The Dream Not Yet Realized

The dream deferred in the famous Langston Hughes poem of 1951 and the dream not yet realized
in the even more well known ‘I Have a Dream Speech’ by Dr. Martin Luther King Jr. in 1963
are one in the same. You may wonder what dream both men from opposite ends of the same
country, creating literary works 12 years apart could have possibly shared. But the answer
is simple. The dream each man described, though very differently- was one of freedom, one
of equality- a necessary realization of the true capacity for greatness America could hold
when all its citizens are treated as human beings regardless of their color or creed, and a
warning of the detriment to society the failure to realize such a dream would ultimately

In the Hughes poem, ‘A Dream Deferred,’ the poet juxtaposes the two most extreme ways an
unrealized dream can affect the dreamer. Using poignant imagery and language he paints a
picture of the violent outcome of inequality and at the same times depicts the tired, weary
state of the downtrodden African population in America. With stanzas such as, “Does it dry
up like a raisin in the sun- or fester like a sore- and then run?” Hughes utilizes similes
to suggest that this dream of freedom and equality has been put off for so long that the
dreamers- African Americans- are so weary from struggle and agitated from being ignored that
they are more than likely to shrivel up and die from exhaustion or begin rioting in the
streets in enraged protest at the system that continues to defer their dream.

From history we know that in the 1950s- the dream of equality for Black people had hardly been realized. The Black population in America faced injustice after injustice as the judicial system tried to come to terms with an awakening sense of shame while continuously implimenting new ways to financially, politically, physically, socially and psychologically confine people of
color to their supposed role as peons. The dream had not been realized but it was made REAL
by the likes of Langston Hughes. In the decades that followed the work of Hughes and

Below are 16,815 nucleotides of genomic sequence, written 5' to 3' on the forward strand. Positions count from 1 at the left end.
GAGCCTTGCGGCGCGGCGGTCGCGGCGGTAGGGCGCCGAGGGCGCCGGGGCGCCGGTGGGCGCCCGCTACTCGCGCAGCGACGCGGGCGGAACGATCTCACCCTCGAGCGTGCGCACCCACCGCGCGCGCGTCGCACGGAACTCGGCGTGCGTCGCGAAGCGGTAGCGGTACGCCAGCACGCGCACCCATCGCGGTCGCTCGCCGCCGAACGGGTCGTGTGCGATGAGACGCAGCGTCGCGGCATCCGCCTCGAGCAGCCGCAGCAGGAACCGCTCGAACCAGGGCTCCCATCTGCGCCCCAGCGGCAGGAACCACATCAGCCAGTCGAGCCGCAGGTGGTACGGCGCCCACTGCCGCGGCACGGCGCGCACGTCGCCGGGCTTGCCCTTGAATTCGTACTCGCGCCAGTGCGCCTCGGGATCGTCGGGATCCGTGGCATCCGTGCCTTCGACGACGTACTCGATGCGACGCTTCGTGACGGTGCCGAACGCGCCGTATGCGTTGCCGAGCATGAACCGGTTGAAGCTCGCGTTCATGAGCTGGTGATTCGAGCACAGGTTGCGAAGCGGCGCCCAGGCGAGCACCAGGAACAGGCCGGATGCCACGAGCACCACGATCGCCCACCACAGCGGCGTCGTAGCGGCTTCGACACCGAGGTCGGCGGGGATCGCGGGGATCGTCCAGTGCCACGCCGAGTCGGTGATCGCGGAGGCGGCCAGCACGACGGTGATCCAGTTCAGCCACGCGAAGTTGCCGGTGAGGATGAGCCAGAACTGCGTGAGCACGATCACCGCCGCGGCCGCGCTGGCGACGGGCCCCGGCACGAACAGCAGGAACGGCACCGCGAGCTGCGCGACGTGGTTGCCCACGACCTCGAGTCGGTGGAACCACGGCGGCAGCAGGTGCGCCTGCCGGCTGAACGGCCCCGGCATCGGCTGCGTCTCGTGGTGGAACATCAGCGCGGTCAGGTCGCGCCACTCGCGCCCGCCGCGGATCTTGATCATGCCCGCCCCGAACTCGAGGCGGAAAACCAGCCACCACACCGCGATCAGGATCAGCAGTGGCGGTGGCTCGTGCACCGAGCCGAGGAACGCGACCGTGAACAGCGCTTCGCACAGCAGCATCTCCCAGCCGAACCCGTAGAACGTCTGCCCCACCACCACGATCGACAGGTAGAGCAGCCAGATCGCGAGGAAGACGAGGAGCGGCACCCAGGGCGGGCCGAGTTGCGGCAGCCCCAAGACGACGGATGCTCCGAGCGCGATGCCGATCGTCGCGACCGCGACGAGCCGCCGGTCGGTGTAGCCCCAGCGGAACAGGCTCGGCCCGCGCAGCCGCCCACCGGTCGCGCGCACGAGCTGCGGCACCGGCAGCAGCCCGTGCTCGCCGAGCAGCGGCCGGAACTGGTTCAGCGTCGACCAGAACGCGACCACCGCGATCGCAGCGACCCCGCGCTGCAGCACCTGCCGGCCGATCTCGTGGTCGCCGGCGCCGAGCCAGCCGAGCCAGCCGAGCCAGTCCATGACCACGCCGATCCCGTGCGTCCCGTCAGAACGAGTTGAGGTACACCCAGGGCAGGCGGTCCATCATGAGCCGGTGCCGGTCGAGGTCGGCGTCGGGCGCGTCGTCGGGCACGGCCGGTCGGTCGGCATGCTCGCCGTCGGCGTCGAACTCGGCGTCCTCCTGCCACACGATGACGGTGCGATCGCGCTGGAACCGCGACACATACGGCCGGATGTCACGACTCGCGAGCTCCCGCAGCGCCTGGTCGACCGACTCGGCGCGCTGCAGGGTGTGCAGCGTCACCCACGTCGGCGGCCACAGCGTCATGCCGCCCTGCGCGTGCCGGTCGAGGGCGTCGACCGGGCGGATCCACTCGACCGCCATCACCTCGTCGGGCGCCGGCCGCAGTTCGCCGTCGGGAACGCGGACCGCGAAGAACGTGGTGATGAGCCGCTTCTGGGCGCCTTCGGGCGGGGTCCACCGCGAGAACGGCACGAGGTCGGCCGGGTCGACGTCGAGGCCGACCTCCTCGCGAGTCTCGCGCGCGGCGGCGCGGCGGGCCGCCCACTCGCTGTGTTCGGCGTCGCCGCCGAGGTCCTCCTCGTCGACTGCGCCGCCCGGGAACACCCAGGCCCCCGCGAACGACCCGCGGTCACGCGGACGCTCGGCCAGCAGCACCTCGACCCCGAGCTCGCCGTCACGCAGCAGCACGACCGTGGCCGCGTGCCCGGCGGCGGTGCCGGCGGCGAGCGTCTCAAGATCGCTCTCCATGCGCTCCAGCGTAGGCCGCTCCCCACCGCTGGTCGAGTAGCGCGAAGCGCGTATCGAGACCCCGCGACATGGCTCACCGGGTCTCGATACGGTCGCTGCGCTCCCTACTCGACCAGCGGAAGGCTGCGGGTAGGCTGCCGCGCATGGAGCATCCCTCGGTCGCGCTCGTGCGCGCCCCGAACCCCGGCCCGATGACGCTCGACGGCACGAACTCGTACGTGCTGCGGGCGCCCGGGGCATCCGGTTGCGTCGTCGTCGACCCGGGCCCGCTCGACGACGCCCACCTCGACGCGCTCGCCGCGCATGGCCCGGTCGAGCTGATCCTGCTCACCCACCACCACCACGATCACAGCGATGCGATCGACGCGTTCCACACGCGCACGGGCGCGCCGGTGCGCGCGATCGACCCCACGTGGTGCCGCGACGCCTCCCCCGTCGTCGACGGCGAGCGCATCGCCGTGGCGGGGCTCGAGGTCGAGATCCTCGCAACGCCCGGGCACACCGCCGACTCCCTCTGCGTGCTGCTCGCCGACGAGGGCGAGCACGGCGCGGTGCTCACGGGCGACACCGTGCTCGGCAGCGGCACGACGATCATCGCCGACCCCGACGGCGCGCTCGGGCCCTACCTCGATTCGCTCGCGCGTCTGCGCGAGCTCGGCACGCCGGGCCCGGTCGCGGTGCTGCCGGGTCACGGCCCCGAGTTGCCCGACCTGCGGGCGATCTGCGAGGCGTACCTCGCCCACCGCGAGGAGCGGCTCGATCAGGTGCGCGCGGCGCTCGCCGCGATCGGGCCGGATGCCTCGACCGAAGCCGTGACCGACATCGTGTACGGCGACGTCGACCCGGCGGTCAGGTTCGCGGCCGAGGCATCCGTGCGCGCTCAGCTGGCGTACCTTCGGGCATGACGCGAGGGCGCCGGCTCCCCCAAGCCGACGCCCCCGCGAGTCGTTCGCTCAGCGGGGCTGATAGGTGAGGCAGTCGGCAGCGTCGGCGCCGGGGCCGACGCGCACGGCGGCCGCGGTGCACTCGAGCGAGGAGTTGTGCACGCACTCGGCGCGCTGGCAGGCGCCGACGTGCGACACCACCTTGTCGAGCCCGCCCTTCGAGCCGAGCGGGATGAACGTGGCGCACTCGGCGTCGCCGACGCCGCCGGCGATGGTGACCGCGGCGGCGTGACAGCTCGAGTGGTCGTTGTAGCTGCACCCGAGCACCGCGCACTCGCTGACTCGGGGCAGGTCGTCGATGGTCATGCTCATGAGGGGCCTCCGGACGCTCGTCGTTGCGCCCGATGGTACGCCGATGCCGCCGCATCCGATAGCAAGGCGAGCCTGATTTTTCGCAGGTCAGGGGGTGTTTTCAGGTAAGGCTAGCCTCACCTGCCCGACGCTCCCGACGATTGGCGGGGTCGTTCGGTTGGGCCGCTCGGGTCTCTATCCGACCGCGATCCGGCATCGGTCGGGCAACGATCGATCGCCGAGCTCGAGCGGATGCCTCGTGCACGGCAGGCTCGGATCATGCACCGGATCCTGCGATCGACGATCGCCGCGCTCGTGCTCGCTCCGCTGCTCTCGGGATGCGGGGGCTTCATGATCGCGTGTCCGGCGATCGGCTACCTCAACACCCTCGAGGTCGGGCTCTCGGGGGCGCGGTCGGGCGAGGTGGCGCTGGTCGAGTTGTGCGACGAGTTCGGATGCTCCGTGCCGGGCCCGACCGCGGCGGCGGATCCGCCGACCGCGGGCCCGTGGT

others during the Harlem Renaissance- the discourse on racial equality in America would
change drastically.

In the ‘I Have a Dream’ speech, Dr. Martin Luther King Jr. expertly expresses the urgency of
immediate steps toward equality, harmony among all races, creeds and religions, and the
dangers of a failure to heed the ever present discontent among America’s Black citizens. He
also makes reference to American legislation and music, African American Baptist church
hymns and an American President which I feel adds to the efficacy and depth of the speech.
Lines such as, “It would be fatal for the nation to overlook the urgency of the moment. This
sweltering summer of the Negro’s legitimate discontent will not pass until there is an
invigorating autumn of freedom and equality.”

Dr. King effectively demands that African Americans be granted their rights as citizens in a logical fashion. He also utilizes emotion to make his points not only to those who would oppress people of color, but to his constituents as well. He reasons, “In the process of gaining our rightful place, we must not be guilty of wrongful deeds. Let us not seek to satisfy our thirst for freedom by drinking from the cup of bitterness and hatred.” King takes every angle you could think of and
addresses each in a well crafted, holistic, inclusive call to arms for those in power to
fulfill the American promise of freedom and for all citizens to work together toward
achieving that freedom. In 1963, 12 years after Hughes warned of the dangers that could
follow this dream deferred, Dr. King was making the same warning.

Has the dream Hughes and Dr. King referred to all those years ago been realized? Of course
not. The once overt, in your face and brash form of racism has been replaced with a quiet,
quickly covered up and easily explained away version- but it still exists. In the wake of
drastic improvements such as the right to vote and social welfare programs that benefit the
historically and systematically downtrodden- new issues have arisen. The Jim crow era has
been replaced with Cuny tuition hikes and ridiculous unemployment rates. New age lynchings
take place in dimly lit hallways, allies and dark streets where cops repeatedly shoot down
men of color after “mistakenly identifying” objects such as sticks and wallets as guns and
later reasoning they “felt their lives were in danger.” Young women of color are made to
believe sex appeal equates beauty thanks to the representation of women of color in the
media. But no one wants to fund planned parenthood when the same misled girls end up
pregnant at 16.

On paper it would appear that Black people and everyone else are working on a level playing
feild- at least from a legislative stand point- with all the laws against discrimination,
amendments to grant voting rights, etc. But the statistics showcase the harsh reality of how
differently people of certain ethnicities are paid for the same jobs, how drastically the
graduation rates for young people of color differ from that of their constituents of other
ethnicities and other sobering facts. The ramifications of 400 years of slavery and its after
math will not be easily dealt with or quickly overcome. People of color have certainly won
some battles in the past century- but the war is far from over. The relevance and resonance
of the works of Hughes and King in present day America attest to that fact.


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